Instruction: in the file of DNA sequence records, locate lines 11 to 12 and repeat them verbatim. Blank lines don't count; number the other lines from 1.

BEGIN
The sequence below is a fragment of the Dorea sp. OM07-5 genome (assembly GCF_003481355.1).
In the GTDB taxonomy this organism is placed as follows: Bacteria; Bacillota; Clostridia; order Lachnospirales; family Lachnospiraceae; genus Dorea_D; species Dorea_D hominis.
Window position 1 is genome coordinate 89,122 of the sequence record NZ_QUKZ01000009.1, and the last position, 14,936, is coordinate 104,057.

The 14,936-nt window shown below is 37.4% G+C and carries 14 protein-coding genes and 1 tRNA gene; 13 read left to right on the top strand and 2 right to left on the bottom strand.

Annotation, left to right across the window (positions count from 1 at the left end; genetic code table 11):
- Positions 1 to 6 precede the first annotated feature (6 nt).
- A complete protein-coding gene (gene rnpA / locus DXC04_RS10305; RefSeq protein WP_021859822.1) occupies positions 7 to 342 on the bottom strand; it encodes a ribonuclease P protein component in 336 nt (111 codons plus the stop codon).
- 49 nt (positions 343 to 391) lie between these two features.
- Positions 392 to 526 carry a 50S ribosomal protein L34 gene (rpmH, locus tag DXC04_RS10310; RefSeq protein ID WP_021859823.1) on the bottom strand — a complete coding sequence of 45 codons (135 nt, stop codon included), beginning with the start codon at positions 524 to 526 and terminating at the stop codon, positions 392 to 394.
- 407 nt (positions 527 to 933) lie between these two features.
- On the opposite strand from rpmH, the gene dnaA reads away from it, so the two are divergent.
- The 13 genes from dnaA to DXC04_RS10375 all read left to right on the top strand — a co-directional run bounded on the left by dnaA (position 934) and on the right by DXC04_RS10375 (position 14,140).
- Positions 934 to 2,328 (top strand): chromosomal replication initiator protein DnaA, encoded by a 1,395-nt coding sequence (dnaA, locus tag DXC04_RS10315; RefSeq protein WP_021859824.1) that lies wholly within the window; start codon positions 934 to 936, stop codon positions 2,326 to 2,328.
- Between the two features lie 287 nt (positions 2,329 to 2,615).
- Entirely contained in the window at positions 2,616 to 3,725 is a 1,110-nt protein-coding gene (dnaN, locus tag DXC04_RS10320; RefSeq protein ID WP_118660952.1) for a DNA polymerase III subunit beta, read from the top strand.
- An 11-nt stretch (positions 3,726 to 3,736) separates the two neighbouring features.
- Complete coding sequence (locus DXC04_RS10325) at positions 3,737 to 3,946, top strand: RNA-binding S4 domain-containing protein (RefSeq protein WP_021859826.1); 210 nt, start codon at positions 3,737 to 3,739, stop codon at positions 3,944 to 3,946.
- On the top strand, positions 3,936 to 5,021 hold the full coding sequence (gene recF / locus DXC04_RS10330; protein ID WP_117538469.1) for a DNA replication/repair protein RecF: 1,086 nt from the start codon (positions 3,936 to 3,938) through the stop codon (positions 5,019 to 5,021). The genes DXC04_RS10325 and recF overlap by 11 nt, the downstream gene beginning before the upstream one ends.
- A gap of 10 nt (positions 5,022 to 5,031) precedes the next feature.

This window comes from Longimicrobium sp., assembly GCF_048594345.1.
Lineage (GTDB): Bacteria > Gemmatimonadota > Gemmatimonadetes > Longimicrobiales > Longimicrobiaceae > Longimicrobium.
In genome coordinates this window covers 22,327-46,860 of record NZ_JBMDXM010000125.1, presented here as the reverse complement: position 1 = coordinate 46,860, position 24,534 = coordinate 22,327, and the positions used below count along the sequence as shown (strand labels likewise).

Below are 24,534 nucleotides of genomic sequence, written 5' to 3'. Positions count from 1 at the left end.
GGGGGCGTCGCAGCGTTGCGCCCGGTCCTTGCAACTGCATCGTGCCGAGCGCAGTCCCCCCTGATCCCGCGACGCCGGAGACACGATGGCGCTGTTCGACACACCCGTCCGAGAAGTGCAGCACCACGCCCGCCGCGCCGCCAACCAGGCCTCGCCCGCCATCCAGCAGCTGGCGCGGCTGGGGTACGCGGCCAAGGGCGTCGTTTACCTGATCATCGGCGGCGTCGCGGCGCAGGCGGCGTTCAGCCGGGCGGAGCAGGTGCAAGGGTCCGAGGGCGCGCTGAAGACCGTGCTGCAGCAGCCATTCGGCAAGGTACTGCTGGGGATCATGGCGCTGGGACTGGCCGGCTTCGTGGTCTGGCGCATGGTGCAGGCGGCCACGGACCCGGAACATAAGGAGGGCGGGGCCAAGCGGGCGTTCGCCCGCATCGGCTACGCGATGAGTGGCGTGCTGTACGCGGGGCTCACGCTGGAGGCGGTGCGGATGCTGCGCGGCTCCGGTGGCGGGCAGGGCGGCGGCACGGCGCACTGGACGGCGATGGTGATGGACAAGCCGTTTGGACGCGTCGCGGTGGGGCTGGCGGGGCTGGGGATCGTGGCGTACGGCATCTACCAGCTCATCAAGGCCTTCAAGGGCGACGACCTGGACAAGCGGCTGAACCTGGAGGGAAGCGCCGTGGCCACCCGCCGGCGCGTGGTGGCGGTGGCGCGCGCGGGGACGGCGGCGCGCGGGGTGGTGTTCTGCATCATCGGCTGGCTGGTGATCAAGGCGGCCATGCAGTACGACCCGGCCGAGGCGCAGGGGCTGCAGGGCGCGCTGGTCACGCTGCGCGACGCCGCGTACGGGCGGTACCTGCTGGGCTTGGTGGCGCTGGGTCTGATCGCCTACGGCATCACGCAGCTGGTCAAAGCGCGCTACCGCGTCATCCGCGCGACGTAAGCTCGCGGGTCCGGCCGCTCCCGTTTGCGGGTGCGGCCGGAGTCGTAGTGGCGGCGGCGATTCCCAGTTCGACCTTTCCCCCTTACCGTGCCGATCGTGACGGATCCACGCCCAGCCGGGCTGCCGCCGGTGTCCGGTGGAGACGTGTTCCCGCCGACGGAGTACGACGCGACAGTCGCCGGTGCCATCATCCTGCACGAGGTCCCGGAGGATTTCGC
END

- On the opposite strand from rpmH, the gene dnaA reads away from it, so the two are divergent.
- The 13 genes from dnaA to DXC04_RS10375 all read left to right on the top strand — a co-directional run bounded on the left by dnaA (position 934) and on the right by DXC04_RS10375 (position 14,140).